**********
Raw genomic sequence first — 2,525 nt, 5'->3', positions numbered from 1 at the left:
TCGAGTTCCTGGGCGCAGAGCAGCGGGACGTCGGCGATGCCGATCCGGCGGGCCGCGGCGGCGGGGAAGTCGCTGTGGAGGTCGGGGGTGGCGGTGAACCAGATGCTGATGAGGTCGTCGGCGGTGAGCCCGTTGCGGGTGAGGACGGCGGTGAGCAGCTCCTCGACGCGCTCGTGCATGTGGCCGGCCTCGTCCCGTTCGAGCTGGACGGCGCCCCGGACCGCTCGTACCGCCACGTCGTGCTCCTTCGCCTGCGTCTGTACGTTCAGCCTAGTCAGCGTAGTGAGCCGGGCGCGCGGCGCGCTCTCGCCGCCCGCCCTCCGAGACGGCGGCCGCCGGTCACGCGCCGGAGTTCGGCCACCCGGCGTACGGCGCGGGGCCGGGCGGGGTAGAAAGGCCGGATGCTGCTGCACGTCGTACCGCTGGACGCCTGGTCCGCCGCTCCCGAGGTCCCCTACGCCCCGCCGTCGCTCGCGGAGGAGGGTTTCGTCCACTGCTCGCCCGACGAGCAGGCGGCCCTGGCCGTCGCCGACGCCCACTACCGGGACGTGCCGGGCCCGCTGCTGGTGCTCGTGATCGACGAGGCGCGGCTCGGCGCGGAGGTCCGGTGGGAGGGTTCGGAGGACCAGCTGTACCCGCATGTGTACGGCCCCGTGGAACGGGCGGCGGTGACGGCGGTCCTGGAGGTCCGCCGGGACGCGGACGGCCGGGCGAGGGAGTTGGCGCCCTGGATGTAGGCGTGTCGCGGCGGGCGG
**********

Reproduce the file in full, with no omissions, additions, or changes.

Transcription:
Raw genomic sequence first — 2,525 nt, 5'->3', positions numbered from 1 at the left:
TCGAGTTCCTGGGCGCAGAGCAGCGGGACGTCGGCGATGCCGATCCGGCGGGCCGCGGCGGCGGGGAAGTCGCTGTGGAGGTCGGGGGTGGCGGTGAACCAGATGCTGATGAGGTCGTCGGCGGTGAGCCCGTTGCGGGTGAGGACGGCGGTGAGCAGCTCCTCGACGCGCTCGTGCATGTGGCCGGCCTCGTCCCGTTCGAGCTGGACGGCGCCCCGGACCGCTCGTACCGCCACGTCGTGCTCCTTCGCCTGCGTCTGTACGTTCAGCCTAGTCAGCGTAGTGAGCCGGGCGCGCGGCGCGCTCTCGCCGCCCGCCCTCCGAGACGGCGGCCGCCGGTCACGCGCCGGAGTTCGGCCACCCGGCGTACGGCGCGGGGCCGGGCGGGGTAGAAAGGCCGGATGCTGCTGCACGTCGTACCGCTGGACGCCTGGTCCGCCGCTCCCGAGGTCCCCTACGCCCCGCCGTCGCTCGCGGAGGAGGGTTTCGTCCACTGCTCGCCCGACGAGCAGGCGGCCCTGGCCGTCGCCGACGCCCACTACCGGGACGTGCCGGGCCCGCTGCTGGTGCTCGTGATCGACGAGGCGCGGCTCGGCGCGGAGGTCCGGTGGGAGGGTTCGGAGGACCAGCTGTACCCGCATGTGTACGGCCCCGTGGAACGGGCGGCGGTGACGGCGGTCCTGGAGGTCCGCCGGGACGCGGACGGCCGGGCGAGGGAGTTGGCGCCCTGGATGTAGGCGTGTCGCGGCGGGCGG